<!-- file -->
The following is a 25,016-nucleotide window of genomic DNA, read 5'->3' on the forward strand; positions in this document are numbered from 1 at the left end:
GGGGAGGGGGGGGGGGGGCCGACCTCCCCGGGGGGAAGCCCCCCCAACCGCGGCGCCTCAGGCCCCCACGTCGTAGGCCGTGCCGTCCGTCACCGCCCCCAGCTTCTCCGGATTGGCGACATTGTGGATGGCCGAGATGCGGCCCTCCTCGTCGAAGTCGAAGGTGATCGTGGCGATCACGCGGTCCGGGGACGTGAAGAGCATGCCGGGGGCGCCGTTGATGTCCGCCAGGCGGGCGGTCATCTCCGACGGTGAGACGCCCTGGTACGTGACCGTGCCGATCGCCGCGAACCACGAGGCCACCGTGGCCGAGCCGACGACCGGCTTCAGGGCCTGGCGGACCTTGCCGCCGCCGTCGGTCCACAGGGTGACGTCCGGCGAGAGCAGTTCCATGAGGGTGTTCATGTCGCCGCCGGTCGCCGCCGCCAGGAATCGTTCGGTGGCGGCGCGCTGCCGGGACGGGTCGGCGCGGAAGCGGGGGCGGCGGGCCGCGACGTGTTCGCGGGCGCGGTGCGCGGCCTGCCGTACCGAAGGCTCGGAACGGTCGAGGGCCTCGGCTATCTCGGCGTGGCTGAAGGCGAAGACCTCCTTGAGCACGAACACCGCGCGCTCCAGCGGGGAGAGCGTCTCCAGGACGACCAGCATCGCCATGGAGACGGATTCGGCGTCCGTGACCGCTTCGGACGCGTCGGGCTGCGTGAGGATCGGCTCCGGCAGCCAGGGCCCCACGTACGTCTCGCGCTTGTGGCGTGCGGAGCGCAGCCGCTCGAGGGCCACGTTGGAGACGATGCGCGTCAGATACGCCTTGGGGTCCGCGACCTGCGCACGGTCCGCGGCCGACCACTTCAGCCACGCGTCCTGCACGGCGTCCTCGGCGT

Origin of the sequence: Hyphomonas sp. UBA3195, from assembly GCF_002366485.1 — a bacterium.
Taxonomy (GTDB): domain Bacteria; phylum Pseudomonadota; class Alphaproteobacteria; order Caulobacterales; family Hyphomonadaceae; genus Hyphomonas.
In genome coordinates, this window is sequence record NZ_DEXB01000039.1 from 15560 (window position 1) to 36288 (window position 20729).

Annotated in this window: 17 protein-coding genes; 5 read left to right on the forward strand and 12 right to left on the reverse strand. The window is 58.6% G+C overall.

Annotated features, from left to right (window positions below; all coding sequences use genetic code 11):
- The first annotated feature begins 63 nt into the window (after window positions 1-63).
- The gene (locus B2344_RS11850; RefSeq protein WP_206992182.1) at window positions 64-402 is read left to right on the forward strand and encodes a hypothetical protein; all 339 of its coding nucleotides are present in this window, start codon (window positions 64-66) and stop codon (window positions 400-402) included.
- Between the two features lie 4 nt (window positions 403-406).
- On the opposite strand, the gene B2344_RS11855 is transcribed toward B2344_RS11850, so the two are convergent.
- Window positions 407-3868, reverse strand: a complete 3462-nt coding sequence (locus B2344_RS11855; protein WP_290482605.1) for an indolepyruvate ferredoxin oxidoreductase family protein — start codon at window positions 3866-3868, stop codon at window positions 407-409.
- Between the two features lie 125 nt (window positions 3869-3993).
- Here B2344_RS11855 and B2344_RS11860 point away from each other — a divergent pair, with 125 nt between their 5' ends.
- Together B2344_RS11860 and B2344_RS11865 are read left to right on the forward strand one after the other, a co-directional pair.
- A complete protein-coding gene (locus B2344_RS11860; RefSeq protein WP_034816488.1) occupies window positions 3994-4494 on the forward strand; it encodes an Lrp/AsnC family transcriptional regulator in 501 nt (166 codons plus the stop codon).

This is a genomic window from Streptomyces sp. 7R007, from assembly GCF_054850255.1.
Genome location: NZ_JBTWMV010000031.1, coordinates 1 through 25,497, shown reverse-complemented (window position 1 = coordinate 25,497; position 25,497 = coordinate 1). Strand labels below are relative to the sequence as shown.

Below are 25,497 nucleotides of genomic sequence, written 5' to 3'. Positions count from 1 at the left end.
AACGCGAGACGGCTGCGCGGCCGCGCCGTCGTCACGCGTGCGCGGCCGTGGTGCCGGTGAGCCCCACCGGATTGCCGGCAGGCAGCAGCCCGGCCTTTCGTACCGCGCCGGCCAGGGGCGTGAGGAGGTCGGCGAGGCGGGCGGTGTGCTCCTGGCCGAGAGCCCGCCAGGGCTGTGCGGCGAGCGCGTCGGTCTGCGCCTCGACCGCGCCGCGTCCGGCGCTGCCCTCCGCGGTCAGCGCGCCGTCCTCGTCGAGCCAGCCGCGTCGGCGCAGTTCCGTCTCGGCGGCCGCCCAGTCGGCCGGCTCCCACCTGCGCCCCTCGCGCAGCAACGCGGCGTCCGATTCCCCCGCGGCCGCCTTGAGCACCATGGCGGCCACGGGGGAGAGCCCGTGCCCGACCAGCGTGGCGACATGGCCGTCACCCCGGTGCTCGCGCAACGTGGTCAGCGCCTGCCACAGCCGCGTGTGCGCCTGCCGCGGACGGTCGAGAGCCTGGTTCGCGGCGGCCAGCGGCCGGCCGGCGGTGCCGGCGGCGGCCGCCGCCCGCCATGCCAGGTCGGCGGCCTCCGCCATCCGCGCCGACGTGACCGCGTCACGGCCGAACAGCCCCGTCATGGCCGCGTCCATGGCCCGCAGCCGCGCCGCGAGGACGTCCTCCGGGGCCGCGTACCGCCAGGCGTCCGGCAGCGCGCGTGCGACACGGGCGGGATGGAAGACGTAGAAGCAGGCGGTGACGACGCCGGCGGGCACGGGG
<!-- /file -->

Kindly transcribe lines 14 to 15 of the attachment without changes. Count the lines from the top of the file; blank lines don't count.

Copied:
- Here B2344_RS11855 and B2344_RS11860 point away from each other — a divergent pair, with 125 nt between their 5' ends.
- Together B2344_RS11860 and B2344_RS11865 are read left to right on the forward strand one after the other, a co-directional pair.